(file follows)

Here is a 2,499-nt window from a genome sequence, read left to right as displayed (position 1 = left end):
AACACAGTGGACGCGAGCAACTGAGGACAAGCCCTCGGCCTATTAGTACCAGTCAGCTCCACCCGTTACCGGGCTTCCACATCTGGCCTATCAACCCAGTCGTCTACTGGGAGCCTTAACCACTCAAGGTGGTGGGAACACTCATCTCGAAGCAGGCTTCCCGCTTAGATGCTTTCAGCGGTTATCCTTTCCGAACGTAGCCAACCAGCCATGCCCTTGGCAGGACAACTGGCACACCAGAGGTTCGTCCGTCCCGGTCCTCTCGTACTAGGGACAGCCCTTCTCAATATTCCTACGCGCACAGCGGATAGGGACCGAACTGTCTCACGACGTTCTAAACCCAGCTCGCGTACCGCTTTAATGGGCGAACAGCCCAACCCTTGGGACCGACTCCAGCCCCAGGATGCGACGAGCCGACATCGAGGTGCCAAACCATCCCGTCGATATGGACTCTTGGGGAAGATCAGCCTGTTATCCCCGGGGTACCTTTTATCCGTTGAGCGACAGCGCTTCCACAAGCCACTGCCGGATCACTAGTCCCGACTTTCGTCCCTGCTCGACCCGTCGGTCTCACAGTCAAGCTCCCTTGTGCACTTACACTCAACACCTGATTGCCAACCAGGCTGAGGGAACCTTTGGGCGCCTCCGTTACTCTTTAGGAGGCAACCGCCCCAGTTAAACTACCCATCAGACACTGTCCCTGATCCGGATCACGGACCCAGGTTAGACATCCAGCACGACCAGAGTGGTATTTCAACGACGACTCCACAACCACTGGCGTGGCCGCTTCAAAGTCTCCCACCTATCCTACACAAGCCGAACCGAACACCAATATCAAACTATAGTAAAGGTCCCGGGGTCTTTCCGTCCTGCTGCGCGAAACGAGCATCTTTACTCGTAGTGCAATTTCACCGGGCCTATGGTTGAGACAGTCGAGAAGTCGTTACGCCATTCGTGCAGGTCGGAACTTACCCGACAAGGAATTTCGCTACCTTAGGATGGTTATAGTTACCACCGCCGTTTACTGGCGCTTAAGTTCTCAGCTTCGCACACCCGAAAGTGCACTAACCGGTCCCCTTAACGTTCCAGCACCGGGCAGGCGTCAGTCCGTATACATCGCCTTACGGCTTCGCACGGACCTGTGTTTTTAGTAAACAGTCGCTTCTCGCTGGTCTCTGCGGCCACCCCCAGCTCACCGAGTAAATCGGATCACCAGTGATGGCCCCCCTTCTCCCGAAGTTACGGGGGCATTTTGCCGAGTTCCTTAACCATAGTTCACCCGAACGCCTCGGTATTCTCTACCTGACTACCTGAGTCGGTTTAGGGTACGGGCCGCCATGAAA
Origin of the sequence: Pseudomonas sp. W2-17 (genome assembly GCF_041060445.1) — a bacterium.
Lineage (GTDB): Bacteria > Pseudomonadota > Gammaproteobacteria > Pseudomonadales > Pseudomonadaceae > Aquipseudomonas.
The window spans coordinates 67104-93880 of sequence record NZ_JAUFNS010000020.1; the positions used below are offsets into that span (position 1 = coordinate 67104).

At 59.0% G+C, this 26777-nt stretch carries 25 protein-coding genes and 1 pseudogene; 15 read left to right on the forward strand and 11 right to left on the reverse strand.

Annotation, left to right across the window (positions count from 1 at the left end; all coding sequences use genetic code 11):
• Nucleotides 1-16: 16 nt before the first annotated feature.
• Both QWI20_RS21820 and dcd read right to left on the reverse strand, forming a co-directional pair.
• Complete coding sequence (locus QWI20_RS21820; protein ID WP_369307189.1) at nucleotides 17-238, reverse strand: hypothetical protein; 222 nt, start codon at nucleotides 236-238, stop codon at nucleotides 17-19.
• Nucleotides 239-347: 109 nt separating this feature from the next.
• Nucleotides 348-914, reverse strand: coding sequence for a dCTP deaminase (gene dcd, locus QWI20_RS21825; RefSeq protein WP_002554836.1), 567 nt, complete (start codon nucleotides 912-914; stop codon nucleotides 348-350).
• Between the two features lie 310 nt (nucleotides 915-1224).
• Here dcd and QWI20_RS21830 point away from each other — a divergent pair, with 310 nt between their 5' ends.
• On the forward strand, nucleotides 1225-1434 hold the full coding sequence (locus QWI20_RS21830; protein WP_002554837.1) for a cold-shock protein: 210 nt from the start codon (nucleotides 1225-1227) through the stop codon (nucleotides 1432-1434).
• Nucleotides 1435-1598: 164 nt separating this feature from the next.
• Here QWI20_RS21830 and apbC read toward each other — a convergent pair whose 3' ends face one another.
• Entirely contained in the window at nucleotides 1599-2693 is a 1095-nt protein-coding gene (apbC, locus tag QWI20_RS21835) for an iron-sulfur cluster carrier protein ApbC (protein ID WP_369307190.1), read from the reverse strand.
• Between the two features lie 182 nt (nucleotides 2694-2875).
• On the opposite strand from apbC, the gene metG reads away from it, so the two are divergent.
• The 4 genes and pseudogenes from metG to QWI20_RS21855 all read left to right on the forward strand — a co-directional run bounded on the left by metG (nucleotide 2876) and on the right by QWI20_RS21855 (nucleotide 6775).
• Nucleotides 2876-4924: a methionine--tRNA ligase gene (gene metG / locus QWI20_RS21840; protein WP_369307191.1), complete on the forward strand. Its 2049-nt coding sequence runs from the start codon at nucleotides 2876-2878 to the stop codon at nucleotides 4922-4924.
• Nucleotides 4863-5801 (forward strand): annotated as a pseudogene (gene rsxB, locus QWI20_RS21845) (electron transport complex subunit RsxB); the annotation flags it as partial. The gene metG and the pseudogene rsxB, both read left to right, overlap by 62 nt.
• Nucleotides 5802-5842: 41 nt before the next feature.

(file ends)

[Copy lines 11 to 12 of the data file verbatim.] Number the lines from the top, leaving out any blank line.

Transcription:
• Nucleotides 239-347: 109 nt separating this feature from the next.
• Nucleotides 348-914, reverse strand: coding sequence for a dCTP deaminase (gene dcd, locus QWI20_RS21825; RefSeq protein WP_002554836.1), 567 nt, complete (start codon nucleotides 912-914; stop codon nucleotides 348-350).